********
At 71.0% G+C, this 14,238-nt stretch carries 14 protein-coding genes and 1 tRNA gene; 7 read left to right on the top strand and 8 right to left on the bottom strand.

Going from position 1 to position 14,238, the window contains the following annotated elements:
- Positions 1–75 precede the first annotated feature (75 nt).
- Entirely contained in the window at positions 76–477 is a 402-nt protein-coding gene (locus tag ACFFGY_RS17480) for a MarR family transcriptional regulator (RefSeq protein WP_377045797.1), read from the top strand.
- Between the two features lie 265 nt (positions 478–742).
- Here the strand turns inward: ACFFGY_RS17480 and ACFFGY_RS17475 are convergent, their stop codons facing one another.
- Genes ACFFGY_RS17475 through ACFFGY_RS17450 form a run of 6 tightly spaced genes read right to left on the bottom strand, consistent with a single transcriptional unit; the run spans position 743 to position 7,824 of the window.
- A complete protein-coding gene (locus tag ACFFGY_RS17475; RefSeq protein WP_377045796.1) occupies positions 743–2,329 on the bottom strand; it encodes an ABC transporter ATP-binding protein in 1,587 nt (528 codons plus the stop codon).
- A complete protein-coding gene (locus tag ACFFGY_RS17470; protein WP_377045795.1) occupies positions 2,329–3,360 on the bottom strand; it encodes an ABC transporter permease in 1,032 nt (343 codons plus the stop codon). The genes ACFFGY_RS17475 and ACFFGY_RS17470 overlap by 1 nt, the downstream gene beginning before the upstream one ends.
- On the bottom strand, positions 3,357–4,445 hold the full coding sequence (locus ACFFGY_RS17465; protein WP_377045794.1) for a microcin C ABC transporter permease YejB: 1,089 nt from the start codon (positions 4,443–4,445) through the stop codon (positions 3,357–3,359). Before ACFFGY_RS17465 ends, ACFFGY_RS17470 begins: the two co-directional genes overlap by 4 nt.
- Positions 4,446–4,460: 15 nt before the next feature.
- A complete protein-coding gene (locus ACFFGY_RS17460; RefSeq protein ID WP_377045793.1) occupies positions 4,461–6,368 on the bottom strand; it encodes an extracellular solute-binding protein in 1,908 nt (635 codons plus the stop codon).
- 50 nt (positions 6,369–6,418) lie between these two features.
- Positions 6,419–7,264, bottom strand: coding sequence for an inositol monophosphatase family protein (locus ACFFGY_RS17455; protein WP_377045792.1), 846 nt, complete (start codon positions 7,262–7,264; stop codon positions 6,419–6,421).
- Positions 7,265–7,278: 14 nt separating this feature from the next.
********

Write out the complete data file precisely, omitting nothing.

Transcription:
At 71.0% G+C, this 14,238-nt stretch carries 14 protein-coding genes and 1 tRNA gene; 7 read left to right on the top strand and 8 right to left on the bottom strand.

Going from position 1 to position 14,238, the window contains the following annotated elements:
- Positions 1–75 precede the first annotated feature (75 nt).
- Entirely contained in the window at positions 76–477 is a 402-nt protein-coding gene (locus tag ACFFGY_RS17480) for a MarR family transcriptional regulator (RefSeq protein WP_377045797.1), read from the top strand.
- Between the two features lie 265 nt (positions 478–742).
- Here the strand turns inward: ACFFGY_RS17480 and ACFFGY_RS17475 are convergent, their stop codons facing one another.
- Genes ACFFGY_RS17475 through ACFFGY_RS17450 form a run of 6 tightly spaced genes read right to left on the bottom strand, consistent with a single transcriptional unit; the run spans position 743 to position 7,824 of the window.
- A complete protein-coding gene (locus tag ACFFGY_RS17475; RefSeq protein WP_377045796.1) occupies positions 743–2,329 on the bottom strand; it encodes an ABC transporter ATP-binding protein in 1,587 nt (528 codons plus the stop codon).
- A complete protein-coding gene (locus tag ACFFGY_RS17470; protein WP_377045795.1) occupies positions 2,329–3,360 on the bottom strand; it encodes an ABC transporter permease in 1,032 nt (343 codons plus the stop codon). The genes ACFFGY_RS17475 and ACFFGY_RS17470 overlap by 1 nt, the downstream gene beginning before the upstream one ends.
- On the bottom strand, positions 3,357–4,445 hold the full coding sequence (locus ACFFGY_RS17465; protein WP_377045794.1) for a microcin C ABC transporter permease YejB: 1,089 nt from the start codon (positions 4,443–4,445) through the stop codon (positions 3,357–3,359). Before ACFFGY_RS17465 ends, ACFFGY_RS17470 begins: the two co-directional genes overlap by 4 nt.
- Positions 4,446–4,460: 15 nt before the next feature.
- A complete protein-coding gene (locus ACFFGY_RS17460; RefSeq protein ID WP_377045793.1) occupies positions 4,461–6,368 on the bottom strand; it encodes an extracellular solute-binding protein in 1,908 nt (635 codons plus the stop codon).
- 50 nt (positions 6,369–6,418) lie between these two features.
- Positions 6,419–7,264, bottom strand: coding sequence for an inositol monophosphatase family protein (locus ACFFGY_RS17455; protein WP_377045792.1), 846 nt, complete (start codon positions 7,262–7,264; stop codon positions 6,419–6,421).
- Positions 7,265–7,278: 14 nt separating this feature from the next.